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Returning to the case at hand, why? Well, according to what Johs Huseby says in Ben Delaney’s interview with him, summarizing it very much: more speed. To which are added the advantages that we have mentioned before of traction and ability to absorb obstacles.

And why not directly mount some 29′ wheels? Well this is very interesting, because in the US it is not an eccentricity to see gravel with 29′ wheels.

But it doesn’t seem like they are looking for large tire widths. In fact, an advantage could be having a larger diameter while keeping the wheels at a good standard of lightness. To give you an idea, the WTB Nano that we have seen in the prototype has a width of 40mm, which is a standard or intermediate measurement in gravel.

It also gives us clues that the “prototype” Moots is a Routt CRD, which is a “gravel race”. And the event itself in which they have been seen is one of the most important races on the international gravel calendar.

In short, they want the best of both worlds. The outside diameter and inertia of a 29′ MTB wheel, but with the lightness and rolling capacity of a gravel tire.

And why not more diameter? Why take 29′ as a reference? Well, surely, because they will consider that it is a reasonable objective and that the state of the art of the study of geometries in both gravel, road and MTB allows us to think that at some point this 750D measure could be applied.

And when we talk about geometries it is inevitable to think: could we use these wheels on a 700C gravel bike? Well it seems not, because we would surely have a wheel arch problem.

Challenges and Considerations

However, challenges lie ahead. Adapting to the 750D, which involves transitioning from the 622mm diameter to the 660mm, might seem minor on paper but will necessitate alterations in bike geometries and may introduce compatibility issues.

Reflecting on the 26′ to 29′ transition, which was a leap from 559mm to 622mm, it’s evident that the industry can adapt. Yet, it remains to be seen if the benefits of the 750D will be compelling enough to drive a similar universal shift.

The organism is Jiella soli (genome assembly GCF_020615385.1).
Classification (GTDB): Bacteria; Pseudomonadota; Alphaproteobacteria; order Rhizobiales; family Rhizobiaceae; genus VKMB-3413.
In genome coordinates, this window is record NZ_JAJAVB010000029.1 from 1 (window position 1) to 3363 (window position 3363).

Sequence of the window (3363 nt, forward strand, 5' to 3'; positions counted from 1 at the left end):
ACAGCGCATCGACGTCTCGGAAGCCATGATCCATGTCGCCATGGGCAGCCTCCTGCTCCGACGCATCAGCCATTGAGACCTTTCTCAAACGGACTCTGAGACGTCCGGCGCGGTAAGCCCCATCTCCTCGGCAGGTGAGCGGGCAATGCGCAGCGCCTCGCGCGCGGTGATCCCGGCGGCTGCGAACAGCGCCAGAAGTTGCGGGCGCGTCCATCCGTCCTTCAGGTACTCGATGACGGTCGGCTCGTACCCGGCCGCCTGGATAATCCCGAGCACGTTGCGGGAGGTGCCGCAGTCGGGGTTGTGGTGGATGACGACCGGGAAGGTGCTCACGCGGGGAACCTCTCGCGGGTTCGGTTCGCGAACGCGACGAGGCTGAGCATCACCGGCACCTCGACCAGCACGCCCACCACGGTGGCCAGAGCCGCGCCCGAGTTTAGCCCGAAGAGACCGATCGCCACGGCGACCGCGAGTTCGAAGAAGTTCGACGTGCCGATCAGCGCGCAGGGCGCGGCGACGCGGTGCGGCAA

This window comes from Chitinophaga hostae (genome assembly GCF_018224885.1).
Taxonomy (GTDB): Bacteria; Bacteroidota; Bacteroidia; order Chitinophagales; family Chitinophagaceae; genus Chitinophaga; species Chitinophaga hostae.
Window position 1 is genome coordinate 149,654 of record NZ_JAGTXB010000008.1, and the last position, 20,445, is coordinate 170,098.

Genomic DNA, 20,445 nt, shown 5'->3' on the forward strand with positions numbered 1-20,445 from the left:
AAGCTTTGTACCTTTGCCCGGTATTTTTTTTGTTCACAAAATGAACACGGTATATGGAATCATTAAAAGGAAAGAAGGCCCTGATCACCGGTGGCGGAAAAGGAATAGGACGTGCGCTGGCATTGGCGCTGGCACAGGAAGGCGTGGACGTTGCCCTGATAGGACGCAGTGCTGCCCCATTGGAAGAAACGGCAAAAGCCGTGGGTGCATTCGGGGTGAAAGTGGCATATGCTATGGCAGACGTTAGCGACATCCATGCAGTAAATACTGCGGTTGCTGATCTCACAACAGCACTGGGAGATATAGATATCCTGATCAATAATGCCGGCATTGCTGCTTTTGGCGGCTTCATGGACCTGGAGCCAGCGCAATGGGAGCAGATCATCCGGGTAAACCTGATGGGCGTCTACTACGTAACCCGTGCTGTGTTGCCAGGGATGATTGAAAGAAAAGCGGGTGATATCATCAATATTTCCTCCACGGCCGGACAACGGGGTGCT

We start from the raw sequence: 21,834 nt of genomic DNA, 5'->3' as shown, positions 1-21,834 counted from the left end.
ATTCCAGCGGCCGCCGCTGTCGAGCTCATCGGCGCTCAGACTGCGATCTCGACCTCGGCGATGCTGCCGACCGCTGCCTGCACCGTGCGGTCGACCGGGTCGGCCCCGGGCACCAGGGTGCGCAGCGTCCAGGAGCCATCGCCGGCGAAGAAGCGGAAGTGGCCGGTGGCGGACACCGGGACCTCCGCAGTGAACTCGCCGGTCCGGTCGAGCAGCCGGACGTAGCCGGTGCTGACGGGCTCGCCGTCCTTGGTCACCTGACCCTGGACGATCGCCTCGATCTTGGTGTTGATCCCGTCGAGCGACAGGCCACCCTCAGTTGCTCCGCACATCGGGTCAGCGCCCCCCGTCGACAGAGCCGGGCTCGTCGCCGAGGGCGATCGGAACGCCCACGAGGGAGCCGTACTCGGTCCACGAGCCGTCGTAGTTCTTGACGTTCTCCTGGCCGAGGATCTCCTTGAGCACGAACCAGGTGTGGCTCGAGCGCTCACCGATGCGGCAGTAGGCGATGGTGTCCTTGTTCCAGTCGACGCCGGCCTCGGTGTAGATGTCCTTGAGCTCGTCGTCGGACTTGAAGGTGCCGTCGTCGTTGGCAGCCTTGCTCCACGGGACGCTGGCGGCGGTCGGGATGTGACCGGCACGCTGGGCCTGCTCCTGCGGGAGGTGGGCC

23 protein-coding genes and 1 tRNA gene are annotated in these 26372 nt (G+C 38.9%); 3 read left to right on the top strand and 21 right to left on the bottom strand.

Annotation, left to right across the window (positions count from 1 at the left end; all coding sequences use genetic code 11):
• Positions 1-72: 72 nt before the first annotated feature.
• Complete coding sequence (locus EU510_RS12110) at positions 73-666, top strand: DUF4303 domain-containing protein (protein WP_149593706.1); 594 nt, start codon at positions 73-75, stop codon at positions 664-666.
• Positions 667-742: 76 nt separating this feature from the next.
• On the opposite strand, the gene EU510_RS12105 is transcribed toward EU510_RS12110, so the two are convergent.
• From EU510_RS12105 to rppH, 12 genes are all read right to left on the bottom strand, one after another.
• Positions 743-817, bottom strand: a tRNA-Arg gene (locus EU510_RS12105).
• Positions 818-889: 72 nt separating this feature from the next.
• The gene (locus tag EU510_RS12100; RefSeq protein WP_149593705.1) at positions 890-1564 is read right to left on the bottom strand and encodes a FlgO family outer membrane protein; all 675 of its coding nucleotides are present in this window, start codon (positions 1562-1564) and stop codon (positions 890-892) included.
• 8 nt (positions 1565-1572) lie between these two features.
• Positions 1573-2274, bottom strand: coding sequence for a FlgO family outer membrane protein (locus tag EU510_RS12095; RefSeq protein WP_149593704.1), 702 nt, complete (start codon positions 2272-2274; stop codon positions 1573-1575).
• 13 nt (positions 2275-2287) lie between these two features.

Additionally, there’s the issue of obsolescence. Many fear that their current gravel bikes will become outdated with the rise of the 750D. But, given that the 750D is still in its experimental stages and is, for now, tailored mainly for gravel bikes, it might be premature to sound the alarm bells.

Moots prototype featuring 750D wheel dimension
Moots prototype featuring 750D wheel dimension

Can brands end up adopting this standard?

It’s hard to know. But there are obstacles. The increase from 622mm in diameter to 660mm is not significant on paper, but it involves retouching geometries and complicates compatibilities.

The change from 26′ to 29′ meant many learnings. It was a change from 559mm to 622mm in diameter. A substantial change with many challenges, but also many advantages.

It was a movement that generated many controversies with cyclists, but also with distributors and even stores. But the advantages were clear and time has proven the standard right. From a pure business perspective, the change in size also meant an almost total renewal of the “mobile fleet” of MTB bikes.

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But a change like this may not justify so much fuss. And although gravel is growing a lot around the world, it is still not the highest sales volume of the generalist brands which, in the end, are the ones pushing for a change in standard in something as important as wheels.

Something that has been commented on social networks is that it could be interesting for taller cyclists. But again, it doesn’t seem like the difference makes it worth it.

There are mountain, gravel, and even road bikes with 27.5′ wheels that make a lot of sense for cyclists who are short. But the difference between a 700C wheel and a 650B wheel justifies it.

In any case, the real results of the tests that are being carried out with the 750D measure remain to be seen. If they are really interesting and provide relevant quantitative advantages… We could see some important brand take heart.